Iarlaith and the Tourists | Eckhard Gerdes
“What can I get you, Iarlaith?” asked Mike.
“Just give me a short beer,” said Iarlaith. “I just stopped in for a minute. I was looking for Feargus.” Iarlaith needed Feargus’s help in bringing an old wardrobe steamer trunk to the consignment shop. Iarlaith had finally emptied it out of Barb’s old clothes and figured he could get a few dollars for it. He’d seen similar ones on eBay going for about three hundred dollars. Normally he’d have asked his son, Marco, to help him, but Marco was off scavenging for material for one of his assemblage sculptures and wasn’t around. Iarlaith wanted to be done with the damn thing. It would help him purge his life of the last remnants of his life with Barb, she whose tongue was as sharp as her name. He thought of selling the clothes, too, but he was afraid someone would buy them and then wear them around town. That would just bring back those memories. So, he’d tossed the clothes in the giant dumpster behind the grocer’s and had poured a bucket of sludge that was sitting next to the dumpster right on top of the clothes. He was sure no one would want them after that.
As he nursed his beer, he began overhearing the conversation between the tourists. They spoke with a funny accent. It was not foreign but it was from some region of the country he didn’t recognize.
“As eye sand to my t-shirt, eyes dessert a bed degrade.”
What the heck did that mean? He looked at the men. They were in their early twenties and were well dressed, kind of preppie, in cardigans, no less. One of them had brown hair in a little boy’s cut with a nice part on the left side of his head. A cowlick stuck up where the part ended at the top of his head. Iarlaith chuckled. He was always amused by grown men wearing little boy haircuts. The other man’s hair was black and was slicked back. Cowlick was the one who had made the statement about eye sand.
A bed degrade? That had been life with Barb in a nutshell. She’d been the nut, and she shelled him like he was the enemy almost every day they were together, at least at the end.
Slick looked at Cowlick and shrugged. “Degrades a mint in Kershaw.” Oh, great, he talked all mush-mouthed, like the other one. Kershaw? Doug Kershaw, the great fiddle player? Louisiana was a long way away from here. Was he playing nearby? Maybe in the Quad Cities.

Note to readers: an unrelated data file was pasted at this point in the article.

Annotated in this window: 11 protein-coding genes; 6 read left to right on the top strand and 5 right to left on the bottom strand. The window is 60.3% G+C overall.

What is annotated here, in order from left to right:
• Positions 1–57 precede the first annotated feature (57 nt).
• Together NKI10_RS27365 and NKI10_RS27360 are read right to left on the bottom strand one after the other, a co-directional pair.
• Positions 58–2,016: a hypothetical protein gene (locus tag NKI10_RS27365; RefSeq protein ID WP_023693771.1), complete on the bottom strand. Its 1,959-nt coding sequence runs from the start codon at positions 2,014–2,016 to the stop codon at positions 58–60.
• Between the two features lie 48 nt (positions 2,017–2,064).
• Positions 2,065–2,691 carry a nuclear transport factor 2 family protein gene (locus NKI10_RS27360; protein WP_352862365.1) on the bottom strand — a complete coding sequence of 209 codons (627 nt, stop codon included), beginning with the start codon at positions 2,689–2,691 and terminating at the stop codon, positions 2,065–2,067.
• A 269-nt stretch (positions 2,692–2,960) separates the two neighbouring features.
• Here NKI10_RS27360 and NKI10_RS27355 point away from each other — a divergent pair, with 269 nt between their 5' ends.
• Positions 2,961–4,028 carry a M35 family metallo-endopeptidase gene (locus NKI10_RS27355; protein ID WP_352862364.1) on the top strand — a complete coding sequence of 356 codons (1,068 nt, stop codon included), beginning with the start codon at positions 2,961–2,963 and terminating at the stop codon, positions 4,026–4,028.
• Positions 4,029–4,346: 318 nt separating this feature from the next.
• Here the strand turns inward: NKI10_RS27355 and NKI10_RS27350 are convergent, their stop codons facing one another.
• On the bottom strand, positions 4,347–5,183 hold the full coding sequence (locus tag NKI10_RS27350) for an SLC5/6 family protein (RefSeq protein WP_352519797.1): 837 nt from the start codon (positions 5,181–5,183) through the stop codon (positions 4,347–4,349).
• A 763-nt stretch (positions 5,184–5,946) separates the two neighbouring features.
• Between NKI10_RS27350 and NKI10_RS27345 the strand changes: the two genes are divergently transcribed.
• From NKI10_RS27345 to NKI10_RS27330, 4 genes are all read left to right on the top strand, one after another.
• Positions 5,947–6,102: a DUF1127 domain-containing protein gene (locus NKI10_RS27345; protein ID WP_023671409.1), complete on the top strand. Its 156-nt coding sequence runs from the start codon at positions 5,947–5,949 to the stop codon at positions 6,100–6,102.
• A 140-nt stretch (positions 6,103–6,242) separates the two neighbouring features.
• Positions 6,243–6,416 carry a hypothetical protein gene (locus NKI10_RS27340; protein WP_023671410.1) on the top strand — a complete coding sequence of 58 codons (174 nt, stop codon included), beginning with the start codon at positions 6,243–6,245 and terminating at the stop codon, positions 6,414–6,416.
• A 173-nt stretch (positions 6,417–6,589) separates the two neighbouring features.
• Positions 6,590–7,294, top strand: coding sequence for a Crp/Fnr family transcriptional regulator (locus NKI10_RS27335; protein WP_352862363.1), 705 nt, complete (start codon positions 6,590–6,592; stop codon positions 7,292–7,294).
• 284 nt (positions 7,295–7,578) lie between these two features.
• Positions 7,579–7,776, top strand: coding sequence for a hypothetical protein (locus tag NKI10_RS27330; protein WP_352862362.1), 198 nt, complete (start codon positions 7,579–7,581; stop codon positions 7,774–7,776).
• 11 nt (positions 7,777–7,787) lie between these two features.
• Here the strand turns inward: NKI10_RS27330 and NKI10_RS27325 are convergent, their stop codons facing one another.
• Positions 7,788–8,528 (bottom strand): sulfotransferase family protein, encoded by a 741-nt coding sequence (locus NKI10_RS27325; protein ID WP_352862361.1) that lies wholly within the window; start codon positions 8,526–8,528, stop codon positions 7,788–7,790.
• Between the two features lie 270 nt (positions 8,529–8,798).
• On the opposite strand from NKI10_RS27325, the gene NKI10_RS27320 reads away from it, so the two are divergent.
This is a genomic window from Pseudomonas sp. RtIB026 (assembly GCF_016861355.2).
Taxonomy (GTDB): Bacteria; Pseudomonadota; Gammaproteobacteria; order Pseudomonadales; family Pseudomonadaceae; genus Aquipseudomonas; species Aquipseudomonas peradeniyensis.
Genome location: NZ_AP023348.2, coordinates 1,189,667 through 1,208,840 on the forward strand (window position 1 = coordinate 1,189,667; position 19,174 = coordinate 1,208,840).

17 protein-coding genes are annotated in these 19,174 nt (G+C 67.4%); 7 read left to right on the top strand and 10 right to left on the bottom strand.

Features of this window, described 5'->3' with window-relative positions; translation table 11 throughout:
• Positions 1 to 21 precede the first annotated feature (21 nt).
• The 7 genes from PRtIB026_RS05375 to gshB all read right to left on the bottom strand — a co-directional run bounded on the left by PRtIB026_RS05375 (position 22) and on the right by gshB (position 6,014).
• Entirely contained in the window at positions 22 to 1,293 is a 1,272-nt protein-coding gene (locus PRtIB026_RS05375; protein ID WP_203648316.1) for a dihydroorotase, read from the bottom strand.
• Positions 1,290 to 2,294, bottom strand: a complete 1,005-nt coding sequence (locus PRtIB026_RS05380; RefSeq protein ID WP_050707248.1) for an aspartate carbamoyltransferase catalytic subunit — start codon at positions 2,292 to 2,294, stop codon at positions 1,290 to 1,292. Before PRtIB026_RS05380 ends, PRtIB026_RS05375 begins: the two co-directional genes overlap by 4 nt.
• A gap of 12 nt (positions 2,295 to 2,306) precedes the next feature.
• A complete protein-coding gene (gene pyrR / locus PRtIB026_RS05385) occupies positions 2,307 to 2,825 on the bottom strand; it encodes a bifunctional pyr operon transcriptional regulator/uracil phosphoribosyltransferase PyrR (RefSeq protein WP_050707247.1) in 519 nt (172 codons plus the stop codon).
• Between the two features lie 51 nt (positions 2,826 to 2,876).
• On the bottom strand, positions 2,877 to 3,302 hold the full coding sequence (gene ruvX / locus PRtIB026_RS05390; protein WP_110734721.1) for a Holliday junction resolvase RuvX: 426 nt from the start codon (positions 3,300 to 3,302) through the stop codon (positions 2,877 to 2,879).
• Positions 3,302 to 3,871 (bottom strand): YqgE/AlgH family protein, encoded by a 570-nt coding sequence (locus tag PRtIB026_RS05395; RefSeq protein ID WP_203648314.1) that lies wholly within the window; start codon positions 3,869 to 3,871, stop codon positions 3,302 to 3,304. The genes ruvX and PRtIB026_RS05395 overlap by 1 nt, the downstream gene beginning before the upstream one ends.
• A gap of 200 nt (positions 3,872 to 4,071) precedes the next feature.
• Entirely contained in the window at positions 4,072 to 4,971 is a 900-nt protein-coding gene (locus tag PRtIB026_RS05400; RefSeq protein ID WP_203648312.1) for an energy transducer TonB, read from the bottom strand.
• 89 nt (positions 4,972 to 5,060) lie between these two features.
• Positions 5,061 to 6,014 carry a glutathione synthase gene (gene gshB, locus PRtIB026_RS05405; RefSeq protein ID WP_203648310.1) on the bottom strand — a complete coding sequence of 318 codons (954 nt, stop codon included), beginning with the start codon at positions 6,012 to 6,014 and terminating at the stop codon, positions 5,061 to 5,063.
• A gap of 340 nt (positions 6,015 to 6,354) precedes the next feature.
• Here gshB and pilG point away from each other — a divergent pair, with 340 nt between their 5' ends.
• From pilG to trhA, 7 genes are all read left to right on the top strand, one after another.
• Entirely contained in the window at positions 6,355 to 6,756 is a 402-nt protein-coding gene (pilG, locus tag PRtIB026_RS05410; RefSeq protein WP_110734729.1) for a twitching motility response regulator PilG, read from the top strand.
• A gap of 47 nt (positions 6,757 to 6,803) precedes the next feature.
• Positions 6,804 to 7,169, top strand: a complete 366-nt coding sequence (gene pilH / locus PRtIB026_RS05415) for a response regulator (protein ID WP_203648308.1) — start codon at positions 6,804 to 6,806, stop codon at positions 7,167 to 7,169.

“Hey, Mike, you hear anything about Doug Kershaw playing in the Quad Cities this weekend?”
“No, Iarlaith. I wouldn’t know. I don’t get a chance to go see shows. I’m always here.”
“You got Kershaw coming here, then?”
“Who needs to pay for entertainment when I got you all?” Mike laughed and turned around to wash some glasses from earlier.
“Dough-kneeded coarse mint,” replied Cowlick to Slick.
Iarlaith shook his head. What the hell were they talking about? But they mentioned mint twice, and their drinks were green. Okay, Iarlaith had to know.
“Mike, come over here.”
“Want another beer, Iarlaith?”
“Sure, but make it a mug this time. What the hell are those drinking?”
“Oh, those are mint martinis. They’re popular in the cities.”
“Mint martinis? Blecch. I hope they at least had the decency to have their martinis made right. With gin, I mean.”
“No, they wanted vodka.”
“That’s not a martini, then. It’s a kangaroo. A mint kangaroo. Disgusting.”
“Hey, I always say be a purist, not a tourist. But the tourists like this kind of stuff.”
“Dell your t-shirt off,” said Slick to Cowlick.
“Shed flail meat, oh,” replied Cowlick.
Mike brought Iarlaith his beer, and Iarlaith downed it in two giant gulps, slapped the mug onto the counter loudly, slapped four dollars onto the bar and left, shaking his head in complete confusion. Wherever these tourists were from, Iarlaith knew he never wanted to go there.